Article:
Repeated infection of DENV of the same serotype is associated with increase risk of progressing to severe dengue, which is associated with higher morbidity and mortality if left untreated.[24] Those living in endemic areas such as the Pacific Islands are at an increased risk of being reinfected and thus complications are more common.

The Vector

Dengue, zika, chikungunya and other arboviruses are transmitted to humans through the bites of infected Aedes mosquitoes.[25] Aedes aegypti is the primary vector in the Pacific Islands and is widespread across the region except for Futuna and other isolated islands.[26,27] Aedes aegypti is associated with human migration and urbanisation, enabling it to be dominant in the region, however, Aedes albopictus, Aedes polynesiensis and nine other potential vectors have also been identified in the Pacific Islands.[27, 28]

Aedes mosquitoes begin their transmission cycle upon acquiring the dengue virus from the blood of a viraemic person; the virus then replicates in mosquito midgut epithelium before shedding its progeny into the haemocoel, which then disseminates into secondary target tissues such as salivary glands.[29] During the next feeding event, the mosquito transmits the virus to the host through saliva.[29,30] Aedes aegypti is capable of repeatedly transmitting the virus through this process irrespective of its number of hosts.[30]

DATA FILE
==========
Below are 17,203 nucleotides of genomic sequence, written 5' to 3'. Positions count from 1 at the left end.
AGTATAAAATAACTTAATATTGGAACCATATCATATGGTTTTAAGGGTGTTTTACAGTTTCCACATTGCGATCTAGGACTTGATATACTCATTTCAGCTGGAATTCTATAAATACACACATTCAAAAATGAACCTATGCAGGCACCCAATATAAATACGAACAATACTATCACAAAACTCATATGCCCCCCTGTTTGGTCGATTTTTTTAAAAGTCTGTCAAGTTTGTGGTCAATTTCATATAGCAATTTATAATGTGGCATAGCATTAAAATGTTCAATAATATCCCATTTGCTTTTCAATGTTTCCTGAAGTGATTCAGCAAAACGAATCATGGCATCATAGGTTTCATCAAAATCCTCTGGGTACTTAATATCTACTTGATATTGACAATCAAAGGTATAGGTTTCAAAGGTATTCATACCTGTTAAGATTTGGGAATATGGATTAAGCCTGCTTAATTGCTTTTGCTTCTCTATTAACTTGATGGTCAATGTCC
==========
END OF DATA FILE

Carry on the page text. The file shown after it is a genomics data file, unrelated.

The introduction of Aedes aegypti into different islands has been spurred by human migration; there have been intense population migrations in the Pacific Islands since European colonization.[31] Though the first dengue epidemic in the Pacific Islands was reported in the 1880s, descriptions of Aedes aegypti didn’t emerge until the 1960s in Fiji and Tonga.[20, 32, 33] Aedes aegypti then spread during World War II, when travel between the Pacific Islands and Asia, Europe, and America became more frequent.[34] Recent studies have now identified genetic variability in nine locations across Fiji, New Caledonia, Tonga and French Polynesia, suggesting a link between human migration and Aedes aegypti populations, possibly related to island isolation and environmental conditions.[25]